Autism study: Diagnosis delayed by two years in most children


Source: By Nicky Phillips Sydney Morning Herald

The majority of Australian children with autism spectrum disorder are not being diagnosed until they are four years old, more than two years after they can be reliably identified and given life-changing intervention, a study has found.

Leading autism researcher Cheryl Dissanayake said the average two-year diagnosis delay, which stretched to four years in many cases, was particularly concerning given extensive research has shown the significant improvement early intervention can have on these children's learning and development.

"The delay is the difference between a child with autism having an intellectual disability and a child with autism not having an intellectual disability," said Professor Dissanayake, the study leader and director of the Olga Tennison Autism Research Centre at La Trobe University.

The study comes a week after the Herald reported allegations of children with autism being abused in several Australian schools.

The first Australia-wide survey of more than 15,000 children with autism spectrum disorder (ASD) – which can vary in severity, but typically makes it harder for people to socialise and communicate – found the age of diagnosis differed among states and territories but less than three per cent of children were identified by age two, the earliest a reliable diagnosis can be made.

While children in NSW and Western Australia were identified just under four years of age on average, most children in Queensland and the Northern Territory were not picked up until they were about 4 and a half.
To conduct the survey, PhD student Catherine Bent used data from children under seven registered with a federally funded autism support program between 2010 and 2012. Their results are published in Monday's Medical Journal of Australia.

Professor Dissanayake said while the onset of ASD was variable, most children showed signs from early infancy, such as absence of eye contact when they smiled and not engaging or mimicking others around them.
To decrease the diagnosis time she said more primary health care doctors, maternal nurses and child care workers needed to be trained to detect these early signs, especially given the steady rise in children with the disorder over the past two decades.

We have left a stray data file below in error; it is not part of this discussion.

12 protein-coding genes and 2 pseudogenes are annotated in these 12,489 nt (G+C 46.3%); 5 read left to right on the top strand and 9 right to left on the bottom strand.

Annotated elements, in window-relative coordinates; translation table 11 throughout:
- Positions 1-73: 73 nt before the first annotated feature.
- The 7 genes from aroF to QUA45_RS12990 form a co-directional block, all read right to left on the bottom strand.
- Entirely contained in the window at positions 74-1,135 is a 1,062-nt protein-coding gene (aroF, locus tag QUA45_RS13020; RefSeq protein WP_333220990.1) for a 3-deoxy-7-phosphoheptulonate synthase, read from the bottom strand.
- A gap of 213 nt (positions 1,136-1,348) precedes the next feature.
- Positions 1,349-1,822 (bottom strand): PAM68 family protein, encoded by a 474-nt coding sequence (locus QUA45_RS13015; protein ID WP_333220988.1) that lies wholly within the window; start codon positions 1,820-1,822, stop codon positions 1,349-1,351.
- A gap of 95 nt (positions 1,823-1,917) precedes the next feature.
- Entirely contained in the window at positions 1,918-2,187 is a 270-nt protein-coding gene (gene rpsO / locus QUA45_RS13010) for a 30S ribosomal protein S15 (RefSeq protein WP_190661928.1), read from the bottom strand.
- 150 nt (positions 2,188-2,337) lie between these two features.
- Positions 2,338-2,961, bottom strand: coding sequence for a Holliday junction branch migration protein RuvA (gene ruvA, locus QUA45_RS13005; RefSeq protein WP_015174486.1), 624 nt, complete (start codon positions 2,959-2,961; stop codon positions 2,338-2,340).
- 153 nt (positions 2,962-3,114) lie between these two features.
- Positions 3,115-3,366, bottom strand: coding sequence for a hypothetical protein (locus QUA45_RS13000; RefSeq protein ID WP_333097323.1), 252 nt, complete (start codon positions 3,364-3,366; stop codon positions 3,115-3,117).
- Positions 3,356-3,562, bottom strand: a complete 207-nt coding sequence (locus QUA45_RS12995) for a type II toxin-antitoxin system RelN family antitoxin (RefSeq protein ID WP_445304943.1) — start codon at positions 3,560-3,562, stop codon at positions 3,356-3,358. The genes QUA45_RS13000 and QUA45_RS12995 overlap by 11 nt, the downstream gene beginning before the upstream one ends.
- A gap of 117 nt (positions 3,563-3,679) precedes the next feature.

Between 2003 and 2005 the prevalence of autism in children under five was expected to rise from 16.1 per 10,000 children to 22 per 10,000. But by 2012 the number of children registered with the federally funded autism support program was three times higher than the 2005 number.

"In practice, anyone who deals with young babies and children needs to know about these signs, plus we need to work with parents to raise awareness," she said. "A lot of families inform us they have concerns and go [to see their GP or nurse] and they're dismissed," she said.

In a previous study Professor Dissanayake and her team trained Victorian healthcare workers to detect early risk signs and found 81 per cent of children identified in their second year of life had a diagnosis by 21 months.
While invention helps at any age, the earlier the better, she said. "There's been a lot of research on the outcomes of early intervention and there's little doubt it's important. That's when the brain is the most malleable."

Professor Dissanayake said there were several reasons for the rise in children with autism; the disease criteria has broadened, there is now increased awareness in parents and doctors and many parents were older when they had kids.

"A risk for developmental disorders is parental age and parents are having their children later," she said.


  • About one per cent of children worldwide have autism spectrum disorder.
  • About 230,000 Australians have ASD.
  • But only .74 per cent of children with the condition have been diagnosed.
  • It is more prevalent in boys than girls.
  • There is no single cause of ASD, but research has found a strong genetic component.

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